Helen Thomas Takes Her Seat at the Front of the Bus

Helen Thomas Takes Her Seat at the Front of the Bus

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DEARBORN, Mich--Amidst a world that didn't allow it, on December 1st, 1955, Rosa Parks took her seat and despite racist laws that told her she couldn't, she stayed seated. Those seats were reserved for white Americans and because of her refusal, she was arrested.

Her brave actions and arrest led to the Montgomery Bus Boycott, a milestone in the Civil Rights Movement that protested racist laws and practices against African-Americans and ultimately rescued Americans from further denial of their civil liberties.

Today, following news of the Society of Professional Journalists executive committee's decision to recommend that an award in her name be renamed, Helen Thomas is faced with the same challenges. Expressing her opinion, an unpopular opinion in mainstream media, Thomas has been painted an Anti-Semite and stripped of the achievements that she had earned in her long and remarkable career as a journalist.

While blatant segregation laws are not the culprit, many Arab Americans believe that these latest actions against Helen Thomas are an attack on first amendment rights.

Professor Emerita of Anthropology from Wayne State, Barbara Aswad, says of Thomas, "She speaks from conviction, personal experience and has dedicated her distinguished and lengthy career to challenging US policies, particularly those in the Middle East. Her awards were well deserved and should not be rescinded," and adds, "She and Rosa were both brave and strong women who took risks for their convictions and greatly influenced social and political causes."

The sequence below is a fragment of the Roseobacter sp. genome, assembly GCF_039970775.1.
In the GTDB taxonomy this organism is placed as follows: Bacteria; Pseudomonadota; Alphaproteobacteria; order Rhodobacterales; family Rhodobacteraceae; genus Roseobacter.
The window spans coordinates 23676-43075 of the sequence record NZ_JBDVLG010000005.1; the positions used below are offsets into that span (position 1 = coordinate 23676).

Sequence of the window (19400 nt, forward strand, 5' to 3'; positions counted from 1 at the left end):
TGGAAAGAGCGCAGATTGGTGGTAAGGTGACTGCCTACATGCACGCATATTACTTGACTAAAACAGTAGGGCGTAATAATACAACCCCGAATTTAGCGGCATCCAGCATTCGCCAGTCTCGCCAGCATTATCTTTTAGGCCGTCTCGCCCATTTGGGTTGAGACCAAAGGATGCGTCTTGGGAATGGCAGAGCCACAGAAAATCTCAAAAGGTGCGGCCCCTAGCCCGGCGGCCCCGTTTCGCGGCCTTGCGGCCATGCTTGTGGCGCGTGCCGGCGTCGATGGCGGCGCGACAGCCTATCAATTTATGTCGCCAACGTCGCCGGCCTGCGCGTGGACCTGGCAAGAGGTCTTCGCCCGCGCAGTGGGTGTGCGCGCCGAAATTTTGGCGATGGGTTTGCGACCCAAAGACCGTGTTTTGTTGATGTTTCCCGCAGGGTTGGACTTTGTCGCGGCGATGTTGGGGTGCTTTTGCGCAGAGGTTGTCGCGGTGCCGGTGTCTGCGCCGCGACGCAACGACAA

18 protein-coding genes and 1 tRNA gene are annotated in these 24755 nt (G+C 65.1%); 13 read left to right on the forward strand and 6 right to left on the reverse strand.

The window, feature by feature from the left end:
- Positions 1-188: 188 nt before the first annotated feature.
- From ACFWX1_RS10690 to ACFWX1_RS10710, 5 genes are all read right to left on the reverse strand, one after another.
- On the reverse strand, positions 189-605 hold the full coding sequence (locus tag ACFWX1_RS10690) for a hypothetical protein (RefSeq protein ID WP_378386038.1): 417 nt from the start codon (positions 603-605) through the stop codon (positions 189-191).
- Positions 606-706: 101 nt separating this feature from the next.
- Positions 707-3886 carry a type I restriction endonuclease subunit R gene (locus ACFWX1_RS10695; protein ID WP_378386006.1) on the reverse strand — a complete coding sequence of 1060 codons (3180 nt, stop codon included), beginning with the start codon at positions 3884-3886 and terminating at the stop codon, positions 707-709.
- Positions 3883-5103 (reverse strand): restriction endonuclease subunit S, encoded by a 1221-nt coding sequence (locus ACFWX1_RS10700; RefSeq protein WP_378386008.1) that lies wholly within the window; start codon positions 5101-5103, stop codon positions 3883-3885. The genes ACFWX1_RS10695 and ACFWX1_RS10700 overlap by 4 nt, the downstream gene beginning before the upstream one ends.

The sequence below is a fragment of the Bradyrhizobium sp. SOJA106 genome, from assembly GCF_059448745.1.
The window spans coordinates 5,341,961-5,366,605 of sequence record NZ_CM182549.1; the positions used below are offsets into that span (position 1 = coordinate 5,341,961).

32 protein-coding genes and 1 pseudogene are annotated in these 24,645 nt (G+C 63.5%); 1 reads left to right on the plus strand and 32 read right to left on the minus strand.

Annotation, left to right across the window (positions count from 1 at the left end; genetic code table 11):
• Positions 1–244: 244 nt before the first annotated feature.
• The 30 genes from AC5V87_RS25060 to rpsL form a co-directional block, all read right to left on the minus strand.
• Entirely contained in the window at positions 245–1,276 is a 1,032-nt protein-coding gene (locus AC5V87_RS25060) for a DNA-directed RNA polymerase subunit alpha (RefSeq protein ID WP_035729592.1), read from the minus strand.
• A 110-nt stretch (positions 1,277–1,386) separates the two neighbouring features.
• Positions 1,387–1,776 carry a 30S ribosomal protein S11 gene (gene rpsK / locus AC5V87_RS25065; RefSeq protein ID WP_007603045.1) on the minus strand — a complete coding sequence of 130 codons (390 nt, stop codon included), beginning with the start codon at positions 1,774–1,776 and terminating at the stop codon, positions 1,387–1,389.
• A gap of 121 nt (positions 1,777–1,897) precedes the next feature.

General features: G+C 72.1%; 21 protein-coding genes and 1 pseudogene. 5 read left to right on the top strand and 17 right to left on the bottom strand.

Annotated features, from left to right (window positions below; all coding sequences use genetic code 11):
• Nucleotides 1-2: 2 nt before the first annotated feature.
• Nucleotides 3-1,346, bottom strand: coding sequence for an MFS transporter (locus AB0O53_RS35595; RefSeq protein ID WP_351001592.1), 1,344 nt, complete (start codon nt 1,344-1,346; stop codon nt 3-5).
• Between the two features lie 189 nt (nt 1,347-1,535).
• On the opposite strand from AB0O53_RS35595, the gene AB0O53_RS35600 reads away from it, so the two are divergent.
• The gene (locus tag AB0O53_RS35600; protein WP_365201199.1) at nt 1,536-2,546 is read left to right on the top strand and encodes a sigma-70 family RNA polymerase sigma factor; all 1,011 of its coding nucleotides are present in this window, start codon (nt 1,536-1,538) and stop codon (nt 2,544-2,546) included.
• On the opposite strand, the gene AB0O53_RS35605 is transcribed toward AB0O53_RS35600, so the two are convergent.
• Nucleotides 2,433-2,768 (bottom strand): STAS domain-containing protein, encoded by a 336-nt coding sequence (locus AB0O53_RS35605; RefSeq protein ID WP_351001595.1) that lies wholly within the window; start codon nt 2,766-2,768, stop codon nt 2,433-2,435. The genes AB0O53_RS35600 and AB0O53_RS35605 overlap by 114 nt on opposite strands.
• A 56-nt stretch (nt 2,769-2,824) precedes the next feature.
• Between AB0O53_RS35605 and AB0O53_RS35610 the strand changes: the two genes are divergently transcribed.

"Rosa Parks was jailed and maligned because of her stand for civil rights. She is now revered as the mother of the civil rights movement in America," says Ron Amen, community activist, "Helen should be and will become the standard bearer for freedom of speech and be a beacon to journalists to return to their rightful place in society as the guardians of that freedom."

Thomas, who has long been vocal about issues affecting Arab-Americans including the War on Iraq and Palestine, has had her own experiences with being forced to sit in the back. During the Bush Administration, she was moved to the back row of the press room apparently because she no longer represented a news agency.

However, Thomas continued to speak just as Rosa Parks continued. Rosa Parks served as a remarkable leader in the Civil Rights Movement, following through on her actions, saying of her work with the NAACP, "It was more a matter of trying to challenge the powers that be, and to let it be known that we did not wish to continue being second-class citizens."

"Helen Thomas spent her life standing up to the very powers Rosa Parks sat down to protest," comments Abbas Alawieh, student at the University of Michigan, "Just as Rosa Parks rebelled against the unjust norm by refusing complacency regarding the marginalization of black Americans, Helen Thomas dedicated her life to serving as a voice of reason and honesty in a media system that too often promotes dishonest coverage, and she did so for the benefit of all Americans."

Many know of Helen Thomas as the spry woman at the front of the White House briefing room, asking those questions that many Americans, not just Arab-Americans, would like to have answered. Her questions challenged many administrations from the Eisenhower administration to the Obama administration.

Arab-American students grew up to stories of the civil rights movement, learning about the importance of the role of Rosa Parks' actions on that December day. Shaza Al-Holou, medical student, likens growing up with stories of Helen Thomas. "It was an inspiration growing up and seeing a passionate Arab-American like Helen Thomas, who was well-accomplished and recognized for her achievements."

Thomas, though no longer occupying her seat at the front of the White House briefing room, has taken her seat at the front of the bus. Refusing to move despite being a target of many attacks on her character and career, she has resumed her work as a journalist with a column in the Falls Church News-Press. Helen Thomas writes on.